Kathleen J. Frydl, a historian and author of “The Drug Wars in America: 1940-1973,” said that the DEA’s quota system is “absolutely, fundamentally broken” and has called for more openness.
“It should not be the DEA by itself setting quotas,” she told The Post. “This should be an interagency process that is transparent. All of us, public health activists, drug policy reformers, any number of people, should be able to watch and view how this process is unfolding — not just the very few people who know how this arcane process works.”
Former DEA officials acknowledged that the agency struggled to confront the opioid epidemic. They said the understaffed diversion division was overmatched by the need to track nearly 1.8 million medical professionals, manufacturers, distributors and pharmacies.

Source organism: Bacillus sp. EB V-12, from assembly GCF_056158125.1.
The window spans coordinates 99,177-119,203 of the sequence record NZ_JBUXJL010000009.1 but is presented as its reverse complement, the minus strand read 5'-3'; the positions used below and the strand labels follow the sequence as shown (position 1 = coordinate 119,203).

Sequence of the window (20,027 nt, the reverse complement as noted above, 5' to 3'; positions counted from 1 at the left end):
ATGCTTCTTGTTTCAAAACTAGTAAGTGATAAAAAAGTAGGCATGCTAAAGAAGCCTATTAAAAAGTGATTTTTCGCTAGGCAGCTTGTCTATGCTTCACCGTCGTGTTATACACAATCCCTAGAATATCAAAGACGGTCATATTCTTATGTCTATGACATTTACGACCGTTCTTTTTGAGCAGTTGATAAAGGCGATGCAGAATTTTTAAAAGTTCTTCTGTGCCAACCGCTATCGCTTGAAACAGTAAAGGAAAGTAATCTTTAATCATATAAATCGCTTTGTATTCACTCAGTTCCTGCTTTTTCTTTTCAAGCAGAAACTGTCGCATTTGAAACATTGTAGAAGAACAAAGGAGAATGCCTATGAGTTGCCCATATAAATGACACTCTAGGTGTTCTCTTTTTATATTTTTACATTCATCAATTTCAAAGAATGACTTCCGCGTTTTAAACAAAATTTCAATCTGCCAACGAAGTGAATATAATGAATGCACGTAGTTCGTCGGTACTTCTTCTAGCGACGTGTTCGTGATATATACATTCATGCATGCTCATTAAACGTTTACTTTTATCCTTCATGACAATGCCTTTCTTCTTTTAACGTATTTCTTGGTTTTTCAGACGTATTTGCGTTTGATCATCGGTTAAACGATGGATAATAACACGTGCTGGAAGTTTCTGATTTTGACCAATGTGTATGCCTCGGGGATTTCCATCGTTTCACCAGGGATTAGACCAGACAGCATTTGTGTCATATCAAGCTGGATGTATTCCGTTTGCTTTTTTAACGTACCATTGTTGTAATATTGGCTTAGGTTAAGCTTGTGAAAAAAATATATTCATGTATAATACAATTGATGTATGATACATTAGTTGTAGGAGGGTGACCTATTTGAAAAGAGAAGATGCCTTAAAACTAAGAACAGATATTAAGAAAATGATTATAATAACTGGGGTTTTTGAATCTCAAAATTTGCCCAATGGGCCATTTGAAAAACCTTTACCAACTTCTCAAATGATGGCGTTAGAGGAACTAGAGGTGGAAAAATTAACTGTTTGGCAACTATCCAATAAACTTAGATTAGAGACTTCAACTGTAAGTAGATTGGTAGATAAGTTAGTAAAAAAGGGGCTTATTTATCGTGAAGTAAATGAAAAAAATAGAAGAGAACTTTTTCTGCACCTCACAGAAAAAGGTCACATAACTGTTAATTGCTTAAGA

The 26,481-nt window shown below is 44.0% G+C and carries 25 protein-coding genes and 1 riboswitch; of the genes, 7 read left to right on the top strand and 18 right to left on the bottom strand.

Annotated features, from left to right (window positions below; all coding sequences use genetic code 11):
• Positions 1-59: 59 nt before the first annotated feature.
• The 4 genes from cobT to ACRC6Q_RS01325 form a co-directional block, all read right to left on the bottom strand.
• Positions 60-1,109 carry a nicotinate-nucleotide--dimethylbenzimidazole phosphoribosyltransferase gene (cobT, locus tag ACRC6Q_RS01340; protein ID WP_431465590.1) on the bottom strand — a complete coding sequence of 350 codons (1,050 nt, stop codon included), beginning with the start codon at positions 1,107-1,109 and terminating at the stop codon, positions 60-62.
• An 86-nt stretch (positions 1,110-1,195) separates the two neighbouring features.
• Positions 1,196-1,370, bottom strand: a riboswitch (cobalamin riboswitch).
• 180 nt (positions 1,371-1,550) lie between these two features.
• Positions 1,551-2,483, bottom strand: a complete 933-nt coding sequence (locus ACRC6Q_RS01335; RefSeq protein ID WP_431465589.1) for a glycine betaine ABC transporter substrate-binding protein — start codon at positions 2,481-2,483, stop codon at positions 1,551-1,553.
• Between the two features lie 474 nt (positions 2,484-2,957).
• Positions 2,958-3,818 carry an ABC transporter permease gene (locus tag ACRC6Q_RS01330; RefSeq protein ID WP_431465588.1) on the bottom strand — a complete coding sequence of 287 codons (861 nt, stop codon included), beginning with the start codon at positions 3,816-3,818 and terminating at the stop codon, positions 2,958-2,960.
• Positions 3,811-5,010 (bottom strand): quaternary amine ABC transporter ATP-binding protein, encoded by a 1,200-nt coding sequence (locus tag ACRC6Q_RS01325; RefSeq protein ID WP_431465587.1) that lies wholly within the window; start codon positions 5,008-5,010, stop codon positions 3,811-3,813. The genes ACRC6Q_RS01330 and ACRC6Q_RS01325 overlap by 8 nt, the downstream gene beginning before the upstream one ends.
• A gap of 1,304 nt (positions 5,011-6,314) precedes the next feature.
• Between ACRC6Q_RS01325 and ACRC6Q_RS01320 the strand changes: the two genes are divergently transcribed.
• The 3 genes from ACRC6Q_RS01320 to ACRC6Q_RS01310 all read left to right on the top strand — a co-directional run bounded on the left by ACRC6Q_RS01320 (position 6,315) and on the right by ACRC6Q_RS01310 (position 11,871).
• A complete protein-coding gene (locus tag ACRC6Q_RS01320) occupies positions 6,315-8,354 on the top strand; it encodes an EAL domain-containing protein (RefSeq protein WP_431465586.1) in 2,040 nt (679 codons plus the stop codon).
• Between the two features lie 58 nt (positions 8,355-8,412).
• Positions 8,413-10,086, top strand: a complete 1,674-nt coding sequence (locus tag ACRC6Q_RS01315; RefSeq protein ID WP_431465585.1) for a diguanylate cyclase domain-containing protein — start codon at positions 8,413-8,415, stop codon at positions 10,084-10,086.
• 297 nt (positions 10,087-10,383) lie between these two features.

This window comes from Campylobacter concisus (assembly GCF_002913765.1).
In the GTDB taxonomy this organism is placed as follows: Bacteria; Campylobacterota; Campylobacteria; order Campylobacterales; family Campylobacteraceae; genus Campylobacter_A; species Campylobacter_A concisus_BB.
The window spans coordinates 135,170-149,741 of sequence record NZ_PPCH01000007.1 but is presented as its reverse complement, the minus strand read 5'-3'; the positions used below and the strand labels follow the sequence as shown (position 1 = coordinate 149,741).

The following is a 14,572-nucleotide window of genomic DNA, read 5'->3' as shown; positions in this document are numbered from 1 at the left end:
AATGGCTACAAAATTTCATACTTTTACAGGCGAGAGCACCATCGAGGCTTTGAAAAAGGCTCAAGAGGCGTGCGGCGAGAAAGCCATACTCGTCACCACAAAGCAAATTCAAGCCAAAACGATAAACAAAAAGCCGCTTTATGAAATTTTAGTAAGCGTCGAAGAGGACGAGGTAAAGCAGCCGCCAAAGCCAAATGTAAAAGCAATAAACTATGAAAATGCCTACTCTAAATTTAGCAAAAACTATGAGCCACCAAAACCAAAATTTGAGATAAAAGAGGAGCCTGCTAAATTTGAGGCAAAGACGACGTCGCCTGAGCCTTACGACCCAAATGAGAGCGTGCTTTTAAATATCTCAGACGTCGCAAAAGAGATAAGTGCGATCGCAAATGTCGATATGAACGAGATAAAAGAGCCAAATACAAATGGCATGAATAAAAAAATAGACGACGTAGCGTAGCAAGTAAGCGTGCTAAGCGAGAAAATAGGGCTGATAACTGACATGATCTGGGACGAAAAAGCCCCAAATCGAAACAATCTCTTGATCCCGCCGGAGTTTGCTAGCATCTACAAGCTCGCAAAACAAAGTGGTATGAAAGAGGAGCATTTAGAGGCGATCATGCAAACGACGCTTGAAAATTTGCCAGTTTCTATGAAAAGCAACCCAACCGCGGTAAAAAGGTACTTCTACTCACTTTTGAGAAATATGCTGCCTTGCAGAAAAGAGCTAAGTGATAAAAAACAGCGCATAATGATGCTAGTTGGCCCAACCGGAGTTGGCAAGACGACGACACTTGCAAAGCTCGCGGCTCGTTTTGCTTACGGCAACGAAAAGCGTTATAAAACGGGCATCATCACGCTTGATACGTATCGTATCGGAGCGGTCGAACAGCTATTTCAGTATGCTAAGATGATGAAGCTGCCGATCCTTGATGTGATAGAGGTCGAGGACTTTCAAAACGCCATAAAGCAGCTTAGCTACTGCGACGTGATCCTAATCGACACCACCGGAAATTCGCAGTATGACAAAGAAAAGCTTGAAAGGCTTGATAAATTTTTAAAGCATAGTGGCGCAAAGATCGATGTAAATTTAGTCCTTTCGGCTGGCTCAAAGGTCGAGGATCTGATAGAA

They point to successes using tools other than the quota. Led by Rannizzisi, the DEA shut down illicit Internet pharmacies and pill mills in Florida, and over a decade brought two dozen civil enforcement cases against drug distributors and manufacturers accused of failing to stop suspicious orders, resulting in nearly $500 million in fines.
In the years following these actions, prescriptions for opioids began to drop, falling nearly 30 percent between January 2017 and August 2019 for the seven most frequently diverted opioids, according to the DEA.
As the prescriptions dipped, quotas have been lowered, with oxycodone’s dropping 6 percent in 2018. In September, the DEA proposed more quota cuts in 2020 — oxycodone by 9 percent and hydrocodone by 19 percent.